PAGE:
re: "How Not to Fill a Foreign Service"
"Mr. Schmida is absolutely right and I'm disappointed to see that you've drunk the AFSA kool-aid. There is no rational reason to make a 45-year-old GS-15 trade lawyer at USTR or a person with, say, 15 years of experience in international project management spend 2 years in the D.R. 214b'ing an endless stream of B2 applications. One year of training at FSI is more than sufficient and any additional requirement to serve as a consular officer to "earn spurs" is ridiculous. The military analogy is not that Schmida is being asked to accept a commission as a lieutenant instead of as a colonel; it is that he is being asked to serve as a civilian employee of the base post office before then being granted a commission as ... a lieutenant. The FS should admit officers at any appropriate level commensurate with their talents and abilities. If the current population of FSOs thinks the new arrivals haven't paid their dues, then tough. They should also make the consular corps its own separate organization and not require political or econ officers to ever touch that work. Better yet, give the entire consular operation to DHS, which was the original plan before the compromise put into the Homeland Security Act." 22:03
I like Esteban San Roman.
Giving "the entire consular operation to DHS" has some drawbacks. Does this entail the wholesale transfer of FS personnel to DHS? If it doesn't, where do the personnel come from? If it does, who's going to make up the financial loss to the department?
Lots of senior FS officers swear up and down how consular work is an unmatched opportunity for learning the people of a foreign country and making that first official impression. Perhaps they've drunk the Kool-Aid (TM) too and are just spouting the party line, but I think there's something to that. Even allowing for my consular bias, I do think it's a valuable experience for entry level officers regardless of cone. But as I often say of consular work: "I love consular work, I just sometimes wish there weren't so Damned much of it."
One idea that hasn't been floated officially (insofar as I'm aware) is that of creating a FS Specialist cadre of consular specialists. I'm certain I've discussed this before here at CAA, even if only in comment threads.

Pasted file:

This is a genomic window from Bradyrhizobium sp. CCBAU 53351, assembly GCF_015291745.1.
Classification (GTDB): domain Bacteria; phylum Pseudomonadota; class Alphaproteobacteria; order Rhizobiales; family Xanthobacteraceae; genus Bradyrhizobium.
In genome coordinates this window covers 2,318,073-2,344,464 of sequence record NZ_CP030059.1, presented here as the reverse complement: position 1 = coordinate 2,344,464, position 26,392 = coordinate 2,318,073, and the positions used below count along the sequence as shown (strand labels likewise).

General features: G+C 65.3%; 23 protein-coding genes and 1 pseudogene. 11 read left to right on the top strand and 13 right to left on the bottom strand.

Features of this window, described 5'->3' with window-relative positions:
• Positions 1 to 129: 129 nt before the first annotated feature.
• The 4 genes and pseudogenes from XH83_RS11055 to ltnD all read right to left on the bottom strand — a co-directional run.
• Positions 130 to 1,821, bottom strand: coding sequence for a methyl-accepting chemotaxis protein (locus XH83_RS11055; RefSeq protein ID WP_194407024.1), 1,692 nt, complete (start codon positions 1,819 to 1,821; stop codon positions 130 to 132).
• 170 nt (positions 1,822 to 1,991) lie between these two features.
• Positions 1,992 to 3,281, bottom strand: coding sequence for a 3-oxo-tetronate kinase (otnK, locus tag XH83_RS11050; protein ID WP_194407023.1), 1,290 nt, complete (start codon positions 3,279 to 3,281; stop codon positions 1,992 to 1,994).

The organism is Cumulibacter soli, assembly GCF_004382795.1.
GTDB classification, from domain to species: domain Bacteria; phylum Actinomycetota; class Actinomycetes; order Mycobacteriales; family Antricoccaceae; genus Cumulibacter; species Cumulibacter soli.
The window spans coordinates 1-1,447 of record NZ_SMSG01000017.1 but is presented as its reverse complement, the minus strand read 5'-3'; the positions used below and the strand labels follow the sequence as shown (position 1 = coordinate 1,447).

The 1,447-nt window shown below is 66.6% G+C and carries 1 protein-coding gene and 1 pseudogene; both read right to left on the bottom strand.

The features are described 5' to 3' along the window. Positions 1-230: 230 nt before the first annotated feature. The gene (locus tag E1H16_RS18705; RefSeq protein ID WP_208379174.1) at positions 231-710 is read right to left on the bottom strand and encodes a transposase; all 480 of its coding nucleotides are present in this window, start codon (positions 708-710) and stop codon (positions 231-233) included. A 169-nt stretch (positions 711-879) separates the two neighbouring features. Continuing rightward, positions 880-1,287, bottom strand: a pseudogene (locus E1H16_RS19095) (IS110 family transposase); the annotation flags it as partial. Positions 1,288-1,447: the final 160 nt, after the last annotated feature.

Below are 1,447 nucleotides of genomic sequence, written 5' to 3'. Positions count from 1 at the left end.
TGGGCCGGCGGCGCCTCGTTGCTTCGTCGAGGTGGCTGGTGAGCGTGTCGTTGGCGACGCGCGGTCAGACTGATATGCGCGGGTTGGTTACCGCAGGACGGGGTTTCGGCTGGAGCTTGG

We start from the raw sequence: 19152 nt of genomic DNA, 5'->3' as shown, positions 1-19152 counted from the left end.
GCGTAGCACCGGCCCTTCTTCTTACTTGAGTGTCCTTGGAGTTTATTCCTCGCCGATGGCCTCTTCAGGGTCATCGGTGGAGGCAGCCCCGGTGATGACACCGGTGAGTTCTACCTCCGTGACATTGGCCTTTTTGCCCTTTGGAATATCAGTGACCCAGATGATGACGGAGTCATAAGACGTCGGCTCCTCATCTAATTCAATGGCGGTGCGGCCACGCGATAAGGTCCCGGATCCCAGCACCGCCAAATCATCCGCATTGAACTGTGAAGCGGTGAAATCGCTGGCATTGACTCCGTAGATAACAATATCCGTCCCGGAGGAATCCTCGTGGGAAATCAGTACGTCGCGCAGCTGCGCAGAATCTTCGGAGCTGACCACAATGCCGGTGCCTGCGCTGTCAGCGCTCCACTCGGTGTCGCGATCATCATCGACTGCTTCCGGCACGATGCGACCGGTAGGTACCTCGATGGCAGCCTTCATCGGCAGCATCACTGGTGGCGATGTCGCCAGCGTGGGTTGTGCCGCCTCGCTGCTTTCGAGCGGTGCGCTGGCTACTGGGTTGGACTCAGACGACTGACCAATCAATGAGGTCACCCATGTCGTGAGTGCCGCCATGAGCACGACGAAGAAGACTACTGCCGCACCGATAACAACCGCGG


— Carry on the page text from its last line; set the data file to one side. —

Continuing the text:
My sense is that with the end of the Diplomatic Readiness Initiative (DRI), current and future intakes of FSOs are going to get smaller and smaller as the Department is subject to another cycle of right-sizing, re-engineering, and seemingly endless rounds of resource-starving. It's been done before with predictable results. So as the steady stream of incoming entry-level officers slows to a trickle, fewer and fewer ELOs will be available to assign to the ever-increasing consular workload.
In the immediate short-term, that means that non-Consular coned ELOs will find themselves working outside their actual cones for two, perhaps even their first three tours. Or the jobs simply won't be filled and the robbing-peter-to-pay-paul scramble to meet those personnel needs will get increasingly desperate.
Establishing a FS specialty where the Specialists worked only in consular jobs, perhaps even limited to visa work, received consular commissions that allowed them to adjudicate cases (just as Consular Associates were able to do), were funded out of MRV receipts, and received regular overseas assignments just like Generalists and other Specialists could fill the gap. There's considerable precedence for this sort of thing within the Management cone, as the FS Specialists who do only GSO work, for instance, can attest.
If they made the consular corps its own separate organization again, would be get our uniforms back? (Once upon a time, consular officers wore naval uniforms, blue with red facings, but without insignia of rank.)
And no offense to postal employees intended (at least not by me), but being a consular officer is about more than being a mail clerk. I can attest to that, having been, as an additional duty, the Unit Mail Clerk (UMC) for my company during our Operation Iraqi Freedom I deployment. I still hold that having a new officer do "lieutenant-level" (or "company-grade") work is not improper rather than setting them straight to colonel-level work (i.e., "field-grade") right out of being sworn into the Service. While I know several FSOs who fully believe their talents are wasted and would the people ahead of them kindly drop dead or retire so as not to impede their immediate employment as ambassadors, some of us need to learn the ropes first. More of us actually need to do that than I think realize that about themselves.
As for 214b-ing an endless stream of visa applicants in the D.R., maybe Congress needs to authorize sort of a reverse visa waiver program. Visa Waiver works by allowing passport holders from member countries to travel to the U.S. for up to 90 days without requiring a visa. I'm still mulling over how this would work, but reverse visa waiver would be for countries which are the polar opposite of the visa waiver countries, those nations with visa refusal rates exceeding 60-70 percent, those nations whose citizens have significant illegal alien populations in the U.S.
I'm not sure how to execute this, but the idea would be that if you were from one of those countries, you basically couldn't even apply for a visa without meeting a much higher bar than simply paying the $100 dollar application fee. Part of it would be in limiting re-applications by denied applicants to once per calendar year; currently any applicant who coughs up $100 is guaranteed an interview, which makes for very long lines in some places and even longer wait times in others.
Kool-Aid (TM) smile, anyone?